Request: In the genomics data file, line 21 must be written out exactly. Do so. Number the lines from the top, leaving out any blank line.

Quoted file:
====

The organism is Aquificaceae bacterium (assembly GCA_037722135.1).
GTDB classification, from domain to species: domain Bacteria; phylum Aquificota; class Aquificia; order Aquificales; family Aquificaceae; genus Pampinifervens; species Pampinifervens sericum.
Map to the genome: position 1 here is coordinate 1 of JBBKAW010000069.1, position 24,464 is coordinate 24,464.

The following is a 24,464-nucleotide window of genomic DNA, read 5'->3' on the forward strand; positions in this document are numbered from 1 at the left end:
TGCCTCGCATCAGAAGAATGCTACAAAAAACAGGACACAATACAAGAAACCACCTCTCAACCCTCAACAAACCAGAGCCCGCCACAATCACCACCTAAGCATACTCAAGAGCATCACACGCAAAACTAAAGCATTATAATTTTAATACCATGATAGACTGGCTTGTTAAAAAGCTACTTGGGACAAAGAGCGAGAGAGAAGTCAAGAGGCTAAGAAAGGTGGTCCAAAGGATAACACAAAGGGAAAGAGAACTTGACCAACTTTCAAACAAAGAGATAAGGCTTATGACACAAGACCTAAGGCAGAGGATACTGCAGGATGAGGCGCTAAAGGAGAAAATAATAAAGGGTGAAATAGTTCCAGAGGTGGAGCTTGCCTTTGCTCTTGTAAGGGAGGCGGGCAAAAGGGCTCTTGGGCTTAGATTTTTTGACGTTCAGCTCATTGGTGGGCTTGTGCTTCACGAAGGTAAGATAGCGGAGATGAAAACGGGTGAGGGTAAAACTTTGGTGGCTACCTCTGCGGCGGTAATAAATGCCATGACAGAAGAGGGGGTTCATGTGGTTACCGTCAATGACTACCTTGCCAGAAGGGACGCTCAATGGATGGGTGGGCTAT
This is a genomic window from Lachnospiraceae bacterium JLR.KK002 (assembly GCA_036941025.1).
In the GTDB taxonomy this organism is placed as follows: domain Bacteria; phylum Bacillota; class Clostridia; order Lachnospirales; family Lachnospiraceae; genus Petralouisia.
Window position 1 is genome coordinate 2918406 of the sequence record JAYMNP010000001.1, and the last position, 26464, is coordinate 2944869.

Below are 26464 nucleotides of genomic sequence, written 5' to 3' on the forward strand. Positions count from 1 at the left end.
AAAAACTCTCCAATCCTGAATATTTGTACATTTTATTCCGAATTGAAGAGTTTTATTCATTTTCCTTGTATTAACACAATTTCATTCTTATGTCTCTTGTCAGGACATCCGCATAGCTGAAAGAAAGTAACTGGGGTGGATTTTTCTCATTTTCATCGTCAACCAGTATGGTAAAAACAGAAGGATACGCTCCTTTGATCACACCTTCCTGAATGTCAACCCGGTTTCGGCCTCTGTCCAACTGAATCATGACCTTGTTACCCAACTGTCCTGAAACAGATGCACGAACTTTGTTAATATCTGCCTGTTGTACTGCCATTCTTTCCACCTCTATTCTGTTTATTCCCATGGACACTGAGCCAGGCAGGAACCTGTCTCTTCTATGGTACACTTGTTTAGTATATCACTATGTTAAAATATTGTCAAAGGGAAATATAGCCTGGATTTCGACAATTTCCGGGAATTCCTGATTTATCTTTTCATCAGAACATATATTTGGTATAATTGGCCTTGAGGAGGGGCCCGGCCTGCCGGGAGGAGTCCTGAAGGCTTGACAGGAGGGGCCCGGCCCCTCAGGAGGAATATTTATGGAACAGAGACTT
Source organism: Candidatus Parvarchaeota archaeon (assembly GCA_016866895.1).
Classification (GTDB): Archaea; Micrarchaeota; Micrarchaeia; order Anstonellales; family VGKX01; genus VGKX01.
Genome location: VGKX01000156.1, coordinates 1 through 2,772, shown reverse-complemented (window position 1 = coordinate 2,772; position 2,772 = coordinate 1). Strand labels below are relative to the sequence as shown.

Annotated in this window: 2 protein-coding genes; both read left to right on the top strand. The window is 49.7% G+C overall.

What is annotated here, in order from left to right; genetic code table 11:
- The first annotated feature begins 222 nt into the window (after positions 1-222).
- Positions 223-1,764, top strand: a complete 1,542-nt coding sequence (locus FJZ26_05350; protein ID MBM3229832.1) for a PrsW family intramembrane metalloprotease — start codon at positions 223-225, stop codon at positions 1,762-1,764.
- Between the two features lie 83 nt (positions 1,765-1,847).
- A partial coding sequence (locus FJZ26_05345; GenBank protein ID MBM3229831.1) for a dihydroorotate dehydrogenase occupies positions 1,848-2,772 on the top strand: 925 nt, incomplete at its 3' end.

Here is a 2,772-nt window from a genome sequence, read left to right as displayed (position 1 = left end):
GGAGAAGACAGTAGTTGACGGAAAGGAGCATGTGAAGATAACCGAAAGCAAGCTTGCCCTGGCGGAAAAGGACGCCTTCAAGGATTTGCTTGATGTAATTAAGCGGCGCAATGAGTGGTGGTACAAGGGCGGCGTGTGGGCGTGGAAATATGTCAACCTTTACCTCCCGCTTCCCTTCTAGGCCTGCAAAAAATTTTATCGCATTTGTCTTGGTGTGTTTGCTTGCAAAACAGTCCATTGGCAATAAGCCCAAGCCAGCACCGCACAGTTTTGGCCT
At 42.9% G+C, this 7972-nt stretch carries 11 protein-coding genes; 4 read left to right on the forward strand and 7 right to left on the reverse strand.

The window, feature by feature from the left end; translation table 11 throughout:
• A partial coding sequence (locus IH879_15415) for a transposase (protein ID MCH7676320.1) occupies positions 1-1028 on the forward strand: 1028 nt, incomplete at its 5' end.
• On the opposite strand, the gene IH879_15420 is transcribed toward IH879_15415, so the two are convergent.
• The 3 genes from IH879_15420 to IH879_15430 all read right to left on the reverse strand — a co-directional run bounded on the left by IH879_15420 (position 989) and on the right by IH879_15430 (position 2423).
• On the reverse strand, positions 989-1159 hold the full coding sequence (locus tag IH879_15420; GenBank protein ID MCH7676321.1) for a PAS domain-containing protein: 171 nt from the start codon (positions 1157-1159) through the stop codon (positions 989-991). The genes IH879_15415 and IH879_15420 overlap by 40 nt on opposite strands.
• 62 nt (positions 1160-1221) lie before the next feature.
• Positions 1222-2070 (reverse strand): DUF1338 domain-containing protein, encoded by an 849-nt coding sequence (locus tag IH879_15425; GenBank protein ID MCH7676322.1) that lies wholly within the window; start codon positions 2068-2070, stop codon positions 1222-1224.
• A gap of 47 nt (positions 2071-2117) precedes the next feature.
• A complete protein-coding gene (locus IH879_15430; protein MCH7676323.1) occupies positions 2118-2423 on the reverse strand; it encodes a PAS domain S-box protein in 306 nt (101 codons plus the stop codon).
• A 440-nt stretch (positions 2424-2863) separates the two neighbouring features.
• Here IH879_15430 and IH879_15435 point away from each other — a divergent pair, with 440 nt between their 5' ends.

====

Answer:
GGAGAAGACAGTAGTTGACGGAAAGGAGCATGTGAAGATAACCGAAAGCAAGCTTGCCCTGGCGGAAAAGGACGCCTTCAAGGATTTGCTTGATGTAATTAAGCGGCGCAATGAGTGGTGGTACAAGGGCGGCGTGTGGGCGTGGAAATATGTCAACCTTTACCTCCCGCTTCCCTTCTAGGCCTGCAAAAAATTTTATCGCATTTGTCTTGGTGTGTTTGCTTGCAAAACAGTCCATTGGCAATAAGCCCAAGCCAGCACCGCACAGTTTTGGCCT